|Publication number||US5482598 A|
|Application number||US 08/160,857|
|Publication date||Jan 9, 1996|
|Filing date||Dec 3, 1993|
|Priority date||Dec 8, 1992|
|Publication number||08160857, 160857, US 5482598 A, US 5482598A, US-A-5482598, US5482598 A, US5482598A|
|Inventors||Kazuo Isaka, Takayuki Yagi, Takeshi Miyazaki|
|Original Assignee||Canon Kabushiki Kaisha|
|Export Citation||BiBTeX, EndNote, RefMan|
|Patent Citations (4), Referenced by (23), Classifications (28), Legal Events (5)|
|External Links: USPTO, USPTO Assignment, Espacenet|
1. Field of the Invention
The present invention relates to a micro channel element having a channel capable of passing or separating a fluid, such as a gas or a liquid, and a method of manufacturing the same.
2. Related Background Art
As fluid separating means, a chromatography method has been conventionally used extensively.
For example, a chromatograph apparatus comprising a chromatography element formed on a semiconductor substrate is recently disclosed in "Design of Open-tubular Column Liquid Chromatograph Using Silicon Chip Technology" (Sensors and Actuators, 1990, pp. 249-255). The use of such an element makes miniaturization of apparatuses possible, and this makes it possible to mass-produce apparatuses stable in performance. In a chromatograph apparatus of this type, the separating power of the apparatus is improved by packing porous fine particles in a channel through which a fluid passes, or by performing packing-polymerization of a gel.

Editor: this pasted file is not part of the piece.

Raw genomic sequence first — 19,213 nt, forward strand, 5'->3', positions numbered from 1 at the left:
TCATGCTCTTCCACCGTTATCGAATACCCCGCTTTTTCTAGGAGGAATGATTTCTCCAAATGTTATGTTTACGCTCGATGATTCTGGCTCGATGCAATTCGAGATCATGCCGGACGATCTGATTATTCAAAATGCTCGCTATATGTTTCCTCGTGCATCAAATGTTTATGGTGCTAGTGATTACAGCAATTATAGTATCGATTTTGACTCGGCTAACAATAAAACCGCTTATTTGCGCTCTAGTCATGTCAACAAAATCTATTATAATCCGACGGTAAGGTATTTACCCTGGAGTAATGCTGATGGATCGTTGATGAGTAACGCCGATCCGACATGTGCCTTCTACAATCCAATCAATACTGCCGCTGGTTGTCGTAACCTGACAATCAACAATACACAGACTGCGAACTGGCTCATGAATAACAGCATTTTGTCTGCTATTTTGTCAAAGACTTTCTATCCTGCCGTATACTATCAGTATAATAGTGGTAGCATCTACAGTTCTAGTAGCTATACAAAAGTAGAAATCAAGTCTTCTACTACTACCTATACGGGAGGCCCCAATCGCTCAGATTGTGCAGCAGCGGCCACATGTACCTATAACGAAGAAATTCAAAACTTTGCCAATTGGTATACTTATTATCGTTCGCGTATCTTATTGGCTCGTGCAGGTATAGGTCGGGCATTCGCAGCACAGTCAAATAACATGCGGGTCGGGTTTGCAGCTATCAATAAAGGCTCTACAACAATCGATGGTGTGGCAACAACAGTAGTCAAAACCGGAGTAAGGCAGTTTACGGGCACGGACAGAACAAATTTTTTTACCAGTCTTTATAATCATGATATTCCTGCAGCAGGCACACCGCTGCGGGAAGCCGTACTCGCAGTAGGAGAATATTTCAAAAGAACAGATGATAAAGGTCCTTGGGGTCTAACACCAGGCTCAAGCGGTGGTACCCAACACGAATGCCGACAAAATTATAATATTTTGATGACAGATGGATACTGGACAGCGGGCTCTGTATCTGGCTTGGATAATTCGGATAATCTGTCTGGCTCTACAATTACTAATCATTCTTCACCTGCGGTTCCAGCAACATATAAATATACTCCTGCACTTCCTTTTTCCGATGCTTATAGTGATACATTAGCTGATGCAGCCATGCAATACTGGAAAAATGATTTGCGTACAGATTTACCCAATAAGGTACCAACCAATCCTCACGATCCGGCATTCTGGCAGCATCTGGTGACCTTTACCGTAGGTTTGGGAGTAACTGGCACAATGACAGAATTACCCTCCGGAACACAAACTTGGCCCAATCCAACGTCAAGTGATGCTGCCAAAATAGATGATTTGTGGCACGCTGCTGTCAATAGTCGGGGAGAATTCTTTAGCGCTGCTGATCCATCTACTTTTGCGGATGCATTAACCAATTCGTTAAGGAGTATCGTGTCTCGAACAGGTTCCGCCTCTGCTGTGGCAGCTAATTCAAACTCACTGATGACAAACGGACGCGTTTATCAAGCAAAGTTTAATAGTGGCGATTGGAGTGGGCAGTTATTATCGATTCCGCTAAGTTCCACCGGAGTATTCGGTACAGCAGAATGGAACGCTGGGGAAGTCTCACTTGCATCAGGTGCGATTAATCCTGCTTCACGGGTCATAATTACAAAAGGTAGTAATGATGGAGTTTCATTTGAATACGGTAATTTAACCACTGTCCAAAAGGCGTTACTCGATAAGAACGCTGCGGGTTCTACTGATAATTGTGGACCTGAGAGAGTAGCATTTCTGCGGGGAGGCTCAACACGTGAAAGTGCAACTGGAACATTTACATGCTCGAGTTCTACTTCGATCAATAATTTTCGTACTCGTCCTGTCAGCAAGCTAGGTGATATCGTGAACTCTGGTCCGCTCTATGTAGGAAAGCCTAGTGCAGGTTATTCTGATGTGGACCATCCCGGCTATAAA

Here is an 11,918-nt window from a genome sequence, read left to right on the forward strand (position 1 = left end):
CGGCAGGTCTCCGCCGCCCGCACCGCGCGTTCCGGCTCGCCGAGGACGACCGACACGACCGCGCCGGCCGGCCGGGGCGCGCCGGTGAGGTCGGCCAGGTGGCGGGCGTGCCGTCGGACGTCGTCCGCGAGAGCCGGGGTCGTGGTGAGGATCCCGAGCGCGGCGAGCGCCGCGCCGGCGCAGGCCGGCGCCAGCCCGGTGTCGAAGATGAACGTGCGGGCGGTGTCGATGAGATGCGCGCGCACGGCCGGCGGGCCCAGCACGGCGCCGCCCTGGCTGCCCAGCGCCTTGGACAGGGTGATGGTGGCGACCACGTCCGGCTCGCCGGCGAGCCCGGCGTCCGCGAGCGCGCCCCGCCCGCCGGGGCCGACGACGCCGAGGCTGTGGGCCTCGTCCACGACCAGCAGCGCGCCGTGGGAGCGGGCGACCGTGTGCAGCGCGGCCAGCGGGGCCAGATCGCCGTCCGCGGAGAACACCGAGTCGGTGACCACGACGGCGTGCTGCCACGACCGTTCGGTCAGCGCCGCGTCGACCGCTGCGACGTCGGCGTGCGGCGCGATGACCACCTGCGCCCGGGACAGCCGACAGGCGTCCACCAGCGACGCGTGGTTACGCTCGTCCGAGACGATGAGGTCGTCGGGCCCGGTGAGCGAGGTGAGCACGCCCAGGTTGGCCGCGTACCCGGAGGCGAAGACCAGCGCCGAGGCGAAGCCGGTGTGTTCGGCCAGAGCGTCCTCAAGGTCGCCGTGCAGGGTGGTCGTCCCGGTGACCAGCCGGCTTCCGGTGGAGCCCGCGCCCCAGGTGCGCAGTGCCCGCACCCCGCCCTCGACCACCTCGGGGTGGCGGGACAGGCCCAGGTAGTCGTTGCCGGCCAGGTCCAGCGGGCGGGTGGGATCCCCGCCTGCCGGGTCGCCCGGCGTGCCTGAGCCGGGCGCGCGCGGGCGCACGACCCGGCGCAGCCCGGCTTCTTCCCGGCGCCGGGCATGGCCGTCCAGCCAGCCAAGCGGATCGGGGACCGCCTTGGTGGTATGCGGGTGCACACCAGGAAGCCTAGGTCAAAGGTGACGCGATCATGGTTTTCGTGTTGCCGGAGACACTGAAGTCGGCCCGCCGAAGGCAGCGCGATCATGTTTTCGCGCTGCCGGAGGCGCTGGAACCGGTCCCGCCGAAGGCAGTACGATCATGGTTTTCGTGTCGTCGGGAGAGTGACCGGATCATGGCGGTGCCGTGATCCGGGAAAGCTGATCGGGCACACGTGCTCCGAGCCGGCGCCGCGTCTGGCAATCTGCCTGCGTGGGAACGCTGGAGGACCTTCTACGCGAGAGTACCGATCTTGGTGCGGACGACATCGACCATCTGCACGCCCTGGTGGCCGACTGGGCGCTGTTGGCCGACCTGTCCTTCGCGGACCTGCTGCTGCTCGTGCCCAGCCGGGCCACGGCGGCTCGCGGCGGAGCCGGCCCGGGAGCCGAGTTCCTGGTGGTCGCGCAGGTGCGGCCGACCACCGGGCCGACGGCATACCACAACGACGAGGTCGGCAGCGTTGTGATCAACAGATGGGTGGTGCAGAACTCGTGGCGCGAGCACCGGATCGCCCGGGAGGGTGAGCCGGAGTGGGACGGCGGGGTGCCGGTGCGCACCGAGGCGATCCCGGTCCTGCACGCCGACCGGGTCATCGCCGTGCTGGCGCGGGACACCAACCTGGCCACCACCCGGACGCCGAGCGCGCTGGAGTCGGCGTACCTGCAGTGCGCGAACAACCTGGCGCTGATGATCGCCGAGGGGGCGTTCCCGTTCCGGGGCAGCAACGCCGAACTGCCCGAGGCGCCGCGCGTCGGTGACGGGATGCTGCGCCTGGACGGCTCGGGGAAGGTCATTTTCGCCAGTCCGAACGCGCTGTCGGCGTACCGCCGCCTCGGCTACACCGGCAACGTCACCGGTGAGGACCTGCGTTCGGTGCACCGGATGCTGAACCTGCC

In an element formed on a semiconductor substrate, however, a channel for passing a fluid is very narrow; as an example, the diameter of a channel is 10 μm or less in the case of the above-mentioned apparatus. It is very difficult to pack a packing material in such a channel such that the packing material is dispersed evenly and densely.
It is an object of the present invention to solve the problem of the above conventional technique and provide a micro channel element capable of separating a fluid efficiently without requiring any packing material, and a method capable of easily manufacturing this element.